UNC-Asheville Professors Sow Afro-Centric Narratives For Black Students, Parents
As the city of Asheville and Buncombe County move forward on formal plans to make amends for slavery and systemic racism, two local college professors say reparations need to address education and the environmental factors affecting it.
UNC Asheville Professors Tiece Ruffin and Agya Boakye-Boaten stand behind a folding table, stacked with rows of collegiate blue tote bags. They smile behind matching West African cloth face masks, greeting Pisgah View Apartment residents walking inside to pick up their weekly bag of groceries.
The two Fulbright scholars are distributing books and learning kits to families to support parents with their child’s at-home learning. But Boakye-Boaten says the books, which prominently feature black protagonists, are just as much for the adults as they are for the young readers.
“When you see yourself reflected in a material that you read, it does something to you," Boakye-Boaten said. "By giving these particularly well-chosen books their deserving families, there is something that we are trying to communicate to them: that ‘yes, you belong. Yes, you’re part of the intellectual class.’”
He says for too long, the American school system has “educated people away from their cultures and identities.” That’s why he calls these books a form of liberation -- showing parents they have the agency and ability to be effective teachers at home.
This grant-funded initiative is a partnership with Colorful Pages Coalition and Read to Succeed Asheville/Buncombe. It’s a direct response to what’s been called "Asheville’s opportunity gap,” or the racial inequities that exist in local schools. Just 23 percent of black students in Buncombe County Schools are considered proficient in reading. In Asheville City Schools, the figure is even lower, at 12.6 percent.
"We often do think of things in terms of gaps, or that parents are not invested, that parents are not equipped with the tools to actually support their kids learning, and that’s a huge fallacy," Tiece Ruffin said. "Because parents are the kid’s first teacher. Parents and caregivers are advocates, the desire is there."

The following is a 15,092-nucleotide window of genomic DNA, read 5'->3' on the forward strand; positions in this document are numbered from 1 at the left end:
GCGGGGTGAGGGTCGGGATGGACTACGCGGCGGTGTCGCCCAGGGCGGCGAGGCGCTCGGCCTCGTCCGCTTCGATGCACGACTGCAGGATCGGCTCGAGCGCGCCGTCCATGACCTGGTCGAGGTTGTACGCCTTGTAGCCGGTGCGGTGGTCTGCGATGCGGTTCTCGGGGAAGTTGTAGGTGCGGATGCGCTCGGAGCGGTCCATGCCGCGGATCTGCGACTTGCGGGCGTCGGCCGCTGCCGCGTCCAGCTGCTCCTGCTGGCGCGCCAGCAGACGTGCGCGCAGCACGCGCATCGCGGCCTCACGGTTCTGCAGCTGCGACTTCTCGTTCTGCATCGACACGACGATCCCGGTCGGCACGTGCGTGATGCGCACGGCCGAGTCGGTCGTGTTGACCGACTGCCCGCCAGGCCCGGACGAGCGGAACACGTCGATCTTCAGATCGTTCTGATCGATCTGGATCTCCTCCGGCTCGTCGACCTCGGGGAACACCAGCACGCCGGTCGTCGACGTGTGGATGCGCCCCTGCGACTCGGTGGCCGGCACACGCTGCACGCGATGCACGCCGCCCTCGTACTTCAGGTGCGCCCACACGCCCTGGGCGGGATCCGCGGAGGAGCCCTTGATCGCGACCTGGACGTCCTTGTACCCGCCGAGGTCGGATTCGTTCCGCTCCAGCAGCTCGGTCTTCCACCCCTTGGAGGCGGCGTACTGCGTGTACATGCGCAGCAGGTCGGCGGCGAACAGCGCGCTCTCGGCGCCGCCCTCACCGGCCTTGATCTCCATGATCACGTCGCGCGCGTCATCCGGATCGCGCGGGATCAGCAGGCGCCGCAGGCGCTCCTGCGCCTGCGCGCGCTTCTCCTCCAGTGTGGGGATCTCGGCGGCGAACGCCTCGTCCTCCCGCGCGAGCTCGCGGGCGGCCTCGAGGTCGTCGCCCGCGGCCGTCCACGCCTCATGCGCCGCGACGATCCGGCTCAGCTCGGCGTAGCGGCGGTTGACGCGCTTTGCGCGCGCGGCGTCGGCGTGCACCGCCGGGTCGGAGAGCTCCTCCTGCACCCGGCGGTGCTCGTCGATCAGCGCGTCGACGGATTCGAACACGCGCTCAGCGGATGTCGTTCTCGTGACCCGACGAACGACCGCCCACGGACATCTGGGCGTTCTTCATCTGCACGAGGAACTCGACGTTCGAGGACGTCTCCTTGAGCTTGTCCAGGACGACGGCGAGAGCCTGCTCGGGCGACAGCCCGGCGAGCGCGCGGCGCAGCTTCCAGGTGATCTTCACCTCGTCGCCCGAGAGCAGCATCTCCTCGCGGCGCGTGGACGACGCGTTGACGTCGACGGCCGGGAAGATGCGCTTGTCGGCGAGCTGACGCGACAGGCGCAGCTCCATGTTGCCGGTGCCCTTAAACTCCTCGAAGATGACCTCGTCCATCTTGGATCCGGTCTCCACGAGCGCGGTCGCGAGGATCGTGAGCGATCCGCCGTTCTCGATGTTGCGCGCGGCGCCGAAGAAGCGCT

That desire is evident on the face of one mother, Tiffanny Boyd. Ruffin hands Boyd a book called, “I Am Enough.” The cover features a young black girl with a halo of curly hair.
“That is my daughter," she says with a smile. "This will boost her esteem a little bit, with her natural blackness."
Boyd’s daughters are about to start second and fourth grades at Ira B. Jones Elementary. She says it’s been a challenge keeping them engaged at home during the pandemic, and she’s even more worried about how remote learning will impact their development.
“Now, we’re also going to be the teachers, because they’re going to be doing remote learning. They can only read and listen so much, to where they're going to have to have some kind of interaction with someone physically," Boyd said. "So I guess we’re going to have to get on our butts and get our skills up to help them as well.”
Boyd says she had to figure out how to work internet access into the family budget. She says she wishes the school district would offer more support to parents in communities, like Pisgah View.
“More tools for the parents to support the children, because I'm pretty sure not a lot of people are going to understand how to do it, so we can check their work. That should not just be right now, during covid. That should be period, throughout the school year," Boyd said. "And come and talk to us, tell us what's going on, not just a reply on email.”
Agya Boakye-Boaten calls limited internet access a “digital apartheid” -- just one of many external factors that further widen the city’s opportunity gap.
“We have to look at employment for black families, ensuring that we have scholarships for our students of color who want to go into teaching, in any school they want to go, the city should be paying for it, knowing they'll come back to give back to their city. We have to look at housing investment, at small business investment," Boakye-Boaten said. "All of these contribute to a better education experience for our kids.”
So far, Ruffin and Boakye-Boaten have distributed learning kits to 176 families with students from pre-k through 9th grades. They say they’re continuing to apply for grants and hope to expand the culturally-relevant learning materials to include science and math.